So, I boiled the ‘problem’ down to the real-time translation of ‘cultural’ information from home to here, and the commitment to actively displaying that information. The disconnect was that I’d be staying up to date with fresh music and dance culture back home in Jamaica and be so excited about it, but then go out in Manhattan and feel like I was stuck in this time-capsule, since I’d only be hearing the hits that had made it onto Hot 97, and one or two newer records. Time was passing at home and history was continuing to be written, but I felt like as a Jamaican young person living away from home, that I was being left out of it… and that made me feel uncomfy. Of course, the traditions on which our entertainment culture is built, are essential, and must have their space to continue live on, inspire new variations and be celebrated, but I think because I’m from a younger generation, I felt like there was just not enough of an effort being made to tell a ‘fuller’ story of dancehall and reggae, that included me/us and our experience with the genre.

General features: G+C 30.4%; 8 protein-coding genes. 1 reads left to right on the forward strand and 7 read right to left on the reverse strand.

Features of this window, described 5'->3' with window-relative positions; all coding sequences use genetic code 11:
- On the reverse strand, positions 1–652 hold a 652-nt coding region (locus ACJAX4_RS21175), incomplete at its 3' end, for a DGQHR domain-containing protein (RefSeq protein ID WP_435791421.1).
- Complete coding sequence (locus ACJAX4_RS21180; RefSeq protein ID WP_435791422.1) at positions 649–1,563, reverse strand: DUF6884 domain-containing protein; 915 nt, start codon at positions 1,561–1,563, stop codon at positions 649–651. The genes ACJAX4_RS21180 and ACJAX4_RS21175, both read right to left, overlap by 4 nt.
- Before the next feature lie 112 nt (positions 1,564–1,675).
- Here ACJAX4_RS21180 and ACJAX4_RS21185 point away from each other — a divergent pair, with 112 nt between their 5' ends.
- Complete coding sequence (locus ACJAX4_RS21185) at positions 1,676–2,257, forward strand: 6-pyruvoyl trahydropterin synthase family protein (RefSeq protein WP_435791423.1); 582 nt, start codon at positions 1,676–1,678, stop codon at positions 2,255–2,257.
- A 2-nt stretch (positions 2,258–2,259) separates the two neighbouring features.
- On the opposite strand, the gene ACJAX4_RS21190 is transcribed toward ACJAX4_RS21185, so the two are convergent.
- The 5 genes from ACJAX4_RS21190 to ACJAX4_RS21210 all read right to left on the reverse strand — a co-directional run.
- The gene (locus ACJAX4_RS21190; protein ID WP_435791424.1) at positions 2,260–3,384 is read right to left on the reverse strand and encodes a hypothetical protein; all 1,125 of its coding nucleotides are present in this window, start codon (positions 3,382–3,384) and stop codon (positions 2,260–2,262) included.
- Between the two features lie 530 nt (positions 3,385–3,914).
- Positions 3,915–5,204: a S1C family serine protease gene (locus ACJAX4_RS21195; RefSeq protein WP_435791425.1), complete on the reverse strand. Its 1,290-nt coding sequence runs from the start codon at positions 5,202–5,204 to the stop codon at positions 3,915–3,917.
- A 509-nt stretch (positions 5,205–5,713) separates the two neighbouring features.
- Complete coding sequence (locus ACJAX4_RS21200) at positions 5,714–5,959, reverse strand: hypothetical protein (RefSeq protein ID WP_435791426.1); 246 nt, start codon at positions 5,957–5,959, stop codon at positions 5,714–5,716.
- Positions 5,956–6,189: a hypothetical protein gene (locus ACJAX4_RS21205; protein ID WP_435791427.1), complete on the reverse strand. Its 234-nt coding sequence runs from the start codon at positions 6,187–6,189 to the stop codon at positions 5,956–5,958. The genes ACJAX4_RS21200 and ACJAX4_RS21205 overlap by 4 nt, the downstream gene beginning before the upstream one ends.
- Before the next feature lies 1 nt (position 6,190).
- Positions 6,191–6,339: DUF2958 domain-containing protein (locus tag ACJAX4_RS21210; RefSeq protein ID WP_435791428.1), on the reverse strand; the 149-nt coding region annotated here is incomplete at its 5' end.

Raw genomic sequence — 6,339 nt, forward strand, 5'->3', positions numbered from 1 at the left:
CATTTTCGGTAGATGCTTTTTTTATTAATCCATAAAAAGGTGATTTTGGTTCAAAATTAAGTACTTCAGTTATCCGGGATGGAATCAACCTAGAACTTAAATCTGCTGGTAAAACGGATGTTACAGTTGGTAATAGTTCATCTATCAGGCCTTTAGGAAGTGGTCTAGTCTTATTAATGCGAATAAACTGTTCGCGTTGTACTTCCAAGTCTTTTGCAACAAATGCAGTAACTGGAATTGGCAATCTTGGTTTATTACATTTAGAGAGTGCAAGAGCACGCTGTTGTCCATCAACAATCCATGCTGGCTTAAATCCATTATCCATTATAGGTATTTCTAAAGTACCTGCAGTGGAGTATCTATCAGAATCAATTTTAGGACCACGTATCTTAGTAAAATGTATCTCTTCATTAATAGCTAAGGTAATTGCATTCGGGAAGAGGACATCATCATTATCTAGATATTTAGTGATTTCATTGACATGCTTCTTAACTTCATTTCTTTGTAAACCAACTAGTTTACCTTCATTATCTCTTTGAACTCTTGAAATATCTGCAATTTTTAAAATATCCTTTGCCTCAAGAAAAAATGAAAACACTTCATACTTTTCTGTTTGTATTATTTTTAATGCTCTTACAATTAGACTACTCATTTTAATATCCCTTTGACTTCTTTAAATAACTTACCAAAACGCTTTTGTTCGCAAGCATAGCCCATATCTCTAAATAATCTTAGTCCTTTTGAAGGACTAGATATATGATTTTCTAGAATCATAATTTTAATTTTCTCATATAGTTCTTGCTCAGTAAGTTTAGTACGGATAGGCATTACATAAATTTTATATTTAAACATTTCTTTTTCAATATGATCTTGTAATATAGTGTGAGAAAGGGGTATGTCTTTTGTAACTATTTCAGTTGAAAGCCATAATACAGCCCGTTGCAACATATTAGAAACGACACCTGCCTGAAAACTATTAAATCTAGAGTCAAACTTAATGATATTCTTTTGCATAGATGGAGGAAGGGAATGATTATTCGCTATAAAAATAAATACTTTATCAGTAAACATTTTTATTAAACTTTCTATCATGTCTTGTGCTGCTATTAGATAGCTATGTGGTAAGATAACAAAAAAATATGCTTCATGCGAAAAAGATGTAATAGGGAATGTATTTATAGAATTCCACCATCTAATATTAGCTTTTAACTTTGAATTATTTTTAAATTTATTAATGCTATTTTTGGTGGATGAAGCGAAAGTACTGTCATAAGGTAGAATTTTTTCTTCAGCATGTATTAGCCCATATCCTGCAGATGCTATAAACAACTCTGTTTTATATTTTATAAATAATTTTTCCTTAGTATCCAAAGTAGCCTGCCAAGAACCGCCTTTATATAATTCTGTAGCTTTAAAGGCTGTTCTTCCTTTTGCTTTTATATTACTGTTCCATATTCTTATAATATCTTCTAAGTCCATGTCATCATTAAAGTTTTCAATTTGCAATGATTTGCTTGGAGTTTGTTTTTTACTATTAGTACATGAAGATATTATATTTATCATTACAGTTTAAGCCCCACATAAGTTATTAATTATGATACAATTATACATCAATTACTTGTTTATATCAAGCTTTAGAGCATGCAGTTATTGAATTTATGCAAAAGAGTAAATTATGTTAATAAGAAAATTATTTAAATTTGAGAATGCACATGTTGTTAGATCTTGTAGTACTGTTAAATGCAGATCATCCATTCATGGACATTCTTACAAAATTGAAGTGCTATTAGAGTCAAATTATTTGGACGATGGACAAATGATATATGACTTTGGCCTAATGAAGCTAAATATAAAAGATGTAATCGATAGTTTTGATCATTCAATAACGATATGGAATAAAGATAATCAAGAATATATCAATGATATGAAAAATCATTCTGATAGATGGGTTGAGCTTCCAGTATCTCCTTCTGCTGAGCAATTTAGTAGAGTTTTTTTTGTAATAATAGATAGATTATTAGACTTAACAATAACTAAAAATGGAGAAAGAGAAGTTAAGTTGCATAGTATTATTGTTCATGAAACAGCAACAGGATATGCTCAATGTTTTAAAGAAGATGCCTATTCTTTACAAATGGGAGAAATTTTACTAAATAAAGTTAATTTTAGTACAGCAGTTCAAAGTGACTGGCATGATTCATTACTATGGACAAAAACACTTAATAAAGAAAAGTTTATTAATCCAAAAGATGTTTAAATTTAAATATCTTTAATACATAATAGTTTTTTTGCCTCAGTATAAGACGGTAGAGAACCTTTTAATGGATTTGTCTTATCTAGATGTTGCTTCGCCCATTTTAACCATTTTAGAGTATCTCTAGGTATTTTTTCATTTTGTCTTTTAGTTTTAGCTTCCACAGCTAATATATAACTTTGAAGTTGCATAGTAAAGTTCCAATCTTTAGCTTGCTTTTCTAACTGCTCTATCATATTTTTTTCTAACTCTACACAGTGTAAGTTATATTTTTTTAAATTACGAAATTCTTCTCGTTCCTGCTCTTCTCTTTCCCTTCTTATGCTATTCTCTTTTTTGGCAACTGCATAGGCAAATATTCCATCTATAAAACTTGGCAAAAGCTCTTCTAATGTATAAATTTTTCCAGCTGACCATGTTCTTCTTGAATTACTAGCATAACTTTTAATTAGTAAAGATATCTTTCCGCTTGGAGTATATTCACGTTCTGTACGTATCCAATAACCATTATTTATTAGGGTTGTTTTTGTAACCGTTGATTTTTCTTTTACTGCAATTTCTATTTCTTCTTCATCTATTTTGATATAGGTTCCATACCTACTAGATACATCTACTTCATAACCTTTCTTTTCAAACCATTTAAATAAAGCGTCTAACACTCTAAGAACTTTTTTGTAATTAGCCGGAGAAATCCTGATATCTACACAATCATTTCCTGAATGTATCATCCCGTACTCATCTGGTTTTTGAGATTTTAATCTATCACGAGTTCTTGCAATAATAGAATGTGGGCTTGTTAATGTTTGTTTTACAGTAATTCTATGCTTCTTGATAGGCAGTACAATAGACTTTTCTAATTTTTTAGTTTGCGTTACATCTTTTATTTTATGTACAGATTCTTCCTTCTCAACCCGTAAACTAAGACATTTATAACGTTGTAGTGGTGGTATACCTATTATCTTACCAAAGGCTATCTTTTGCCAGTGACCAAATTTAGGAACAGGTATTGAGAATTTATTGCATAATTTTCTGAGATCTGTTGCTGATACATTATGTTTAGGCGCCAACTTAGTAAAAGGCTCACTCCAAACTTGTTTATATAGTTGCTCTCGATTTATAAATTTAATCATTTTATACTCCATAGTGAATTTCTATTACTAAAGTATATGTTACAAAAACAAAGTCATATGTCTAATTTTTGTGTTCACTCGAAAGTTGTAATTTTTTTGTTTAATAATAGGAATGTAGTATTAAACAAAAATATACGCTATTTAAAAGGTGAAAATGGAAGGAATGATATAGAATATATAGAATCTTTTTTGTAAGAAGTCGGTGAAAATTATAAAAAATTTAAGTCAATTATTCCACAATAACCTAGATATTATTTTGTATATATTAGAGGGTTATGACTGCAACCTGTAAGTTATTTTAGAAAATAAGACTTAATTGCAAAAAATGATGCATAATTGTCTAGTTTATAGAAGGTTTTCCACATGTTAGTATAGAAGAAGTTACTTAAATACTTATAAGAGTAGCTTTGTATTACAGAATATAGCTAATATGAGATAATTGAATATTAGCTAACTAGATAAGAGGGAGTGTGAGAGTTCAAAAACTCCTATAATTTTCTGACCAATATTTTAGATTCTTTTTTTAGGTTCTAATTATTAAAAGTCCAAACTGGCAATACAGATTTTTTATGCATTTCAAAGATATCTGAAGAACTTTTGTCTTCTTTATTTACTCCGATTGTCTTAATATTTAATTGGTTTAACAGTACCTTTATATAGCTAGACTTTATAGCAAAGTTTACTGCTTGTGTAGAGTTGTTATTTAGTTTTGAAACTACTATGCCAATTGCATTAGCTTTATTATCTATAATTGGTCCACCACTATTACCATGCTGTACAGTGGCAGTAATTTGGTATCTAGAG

While studying at NYU, I was fortunate to go home for most summer and Christmas breaks. Leading up to leaving New York, I would always look forward to going to what I considered to be a ‘real’ party i.e. DJ juggling music, watching various dance crews get active, observing the synergy between the DJ and MC, hearing records being pulled up 5,6 times, listening to the MC tell a crazy story on the mic and you don’t really understand where they’re going with it until the last second right before the song plays and once it plays you’re like OHHHHHHHH, and all of the other elements that make dancehall culture so great and impactful worldwide. But since I’m not home as often and New York has become my base, I think about people who also aren’t home as often, or perhaps any at all, but still identify with and crave the comfort and authenticity that you would get from being in a dance. I wanted to be able to create those feelings of nostalgia and solace for both myself and for others with No Long Talk. I wanted people of varying ages to have an outlet in which they could feel seen, good and proud to be Jamaican and/or celebrate Jamaican culture, even while living away from home.